The Bank of Canada (BoC) made its eighth scheduled and presumably final interest rate decision for the calendar year. Economists and financial markets were on high alert for signs of changes to come next year and clues as to when.
As expected again no change was made to the benchmark rate. It remains at 0.25% with the prime rate presumably staying at 2.45% at major financial institutions, as has been since March of 2020 when BoC cut their rate three times that month.
Here is a summary of what their current thoughts and findings:
⦁ Inflation is elevated and the impact of global supply constraints is “feeding through” to higher prices on a wide range of goods
⦁ Supply backlogs will take time to work their way through (transitory inflation)
⦁ Core measures of inflation are little changed since September. Gasoline prices, are not a part of the core CPI inflation measurement and have declined a bit recently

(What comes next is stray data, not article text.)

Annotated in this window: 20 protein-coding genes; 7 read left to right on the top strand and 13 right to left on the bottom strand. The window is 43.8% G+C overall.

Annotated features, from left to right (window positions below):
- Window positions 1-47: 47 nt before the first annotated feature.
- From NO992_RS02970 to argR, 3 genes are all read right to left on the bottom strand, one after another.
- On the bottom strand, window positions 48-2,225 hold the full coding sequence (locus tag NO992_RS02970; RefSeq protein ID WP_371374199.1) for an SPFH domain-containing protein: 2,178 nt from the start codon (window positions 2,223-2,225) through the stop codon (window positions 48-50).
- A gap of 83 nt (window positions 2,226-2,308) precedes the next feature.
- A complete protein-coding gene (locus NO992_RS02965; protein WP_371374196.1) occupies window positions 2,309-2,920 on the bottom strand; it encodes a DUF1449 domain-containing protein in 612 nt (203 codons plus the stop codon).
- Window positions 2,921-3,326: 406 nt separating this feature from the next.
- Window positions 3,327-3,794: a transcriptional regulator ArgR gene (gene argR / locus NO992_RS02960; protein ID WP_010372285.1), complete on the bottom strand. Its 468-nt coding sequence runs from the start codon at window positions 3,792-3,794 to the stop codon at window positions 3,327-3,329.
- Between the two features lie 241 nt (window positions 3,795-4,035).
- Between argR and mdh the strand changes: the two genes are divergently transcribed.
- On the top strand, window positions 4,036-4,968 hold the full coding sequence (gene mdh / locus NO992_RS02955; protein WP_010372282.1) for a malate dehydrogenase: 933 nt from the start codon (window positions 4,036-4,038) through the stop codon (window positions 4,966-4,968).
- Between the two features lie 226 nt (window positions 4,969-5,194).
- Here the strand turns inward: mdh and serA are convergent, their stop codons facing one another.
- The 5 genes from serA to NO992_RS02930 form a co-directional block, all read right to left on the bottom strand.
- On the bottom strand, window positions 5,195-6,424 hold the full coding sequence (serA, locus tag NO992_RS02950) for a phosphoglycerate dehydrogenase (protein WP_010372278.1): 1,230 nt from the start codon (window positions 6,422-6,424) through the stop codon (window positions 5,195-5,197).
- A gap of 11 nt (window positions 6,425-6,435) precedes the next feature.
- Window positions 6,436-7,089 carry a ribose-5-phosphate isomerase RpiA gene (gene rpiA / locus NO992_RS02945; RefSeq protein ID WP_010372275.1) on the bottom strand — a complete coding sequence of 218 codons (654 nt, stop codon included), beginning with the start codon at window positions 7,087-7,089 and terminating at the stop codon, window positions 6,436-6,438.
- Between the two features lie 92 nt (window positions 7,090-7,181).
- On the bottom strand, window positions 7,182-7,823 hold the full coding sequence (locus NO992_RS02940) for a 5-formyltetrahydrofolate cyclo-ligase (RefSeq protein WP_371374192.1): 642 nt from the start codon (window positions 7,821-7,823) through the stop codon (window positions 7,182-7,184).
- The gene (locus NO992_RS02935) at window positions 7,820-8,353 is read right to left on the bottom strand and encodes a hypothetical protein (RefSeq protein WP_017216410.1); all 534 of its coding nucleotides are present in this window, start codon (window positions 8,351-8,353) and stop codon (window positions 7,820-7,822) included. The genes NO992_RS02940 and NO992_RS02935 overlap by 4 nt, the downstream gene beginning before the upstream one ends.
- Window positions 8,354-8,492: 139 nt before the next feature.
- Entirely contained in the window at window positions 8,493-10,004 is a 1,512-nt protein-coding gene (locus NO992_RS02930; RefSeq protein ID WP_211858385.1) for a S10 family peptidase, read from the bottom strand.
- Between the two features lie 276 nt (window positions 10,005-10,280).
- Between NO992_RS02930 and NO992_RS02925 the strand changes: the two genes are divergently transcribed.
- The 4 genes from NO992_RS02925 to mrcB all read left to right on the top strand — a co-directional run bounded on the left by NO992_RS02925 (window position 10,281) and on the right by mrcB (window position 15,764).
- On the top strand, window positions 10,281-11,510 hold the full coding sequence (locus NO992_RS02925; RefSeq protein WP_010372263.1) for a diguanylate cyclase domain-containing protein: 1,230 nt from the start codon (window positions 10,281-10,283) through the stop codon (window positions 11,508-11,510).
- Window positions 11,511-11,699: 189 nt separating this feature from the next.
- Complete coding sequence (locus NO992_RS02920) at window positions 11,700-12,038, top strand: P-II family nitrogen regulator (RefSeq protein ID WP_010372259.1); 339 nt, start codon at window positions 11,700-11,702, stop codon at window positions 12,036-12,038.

⦁ BoC is watching inflation and the effect on labor costs to “ensure that the forces pushing up prices” remain transitory as we work through the end of the pandemic
⦁ Canada’s economy grew approximately 5.5% in the third quarter, in line with expectations gaining back GDP to about “1.5% below the last quarter of 2019 before the pandemic began”
⦁ Job gains recently have recovered the employment rate “essentially back” to its pre-pandemic level, while job vacancies remain elevated and wage growth has picked up
⦁ Omicron has “injected renewed uncertainty” tightening travel restrictions in many countries and causing a decline in oil prices
There should be another good start for the housing market in 2022 after Canada experienced six months of employment growth up to November, exceeding expectations.
For a complete read of the BoC announcement on December 8th click here.
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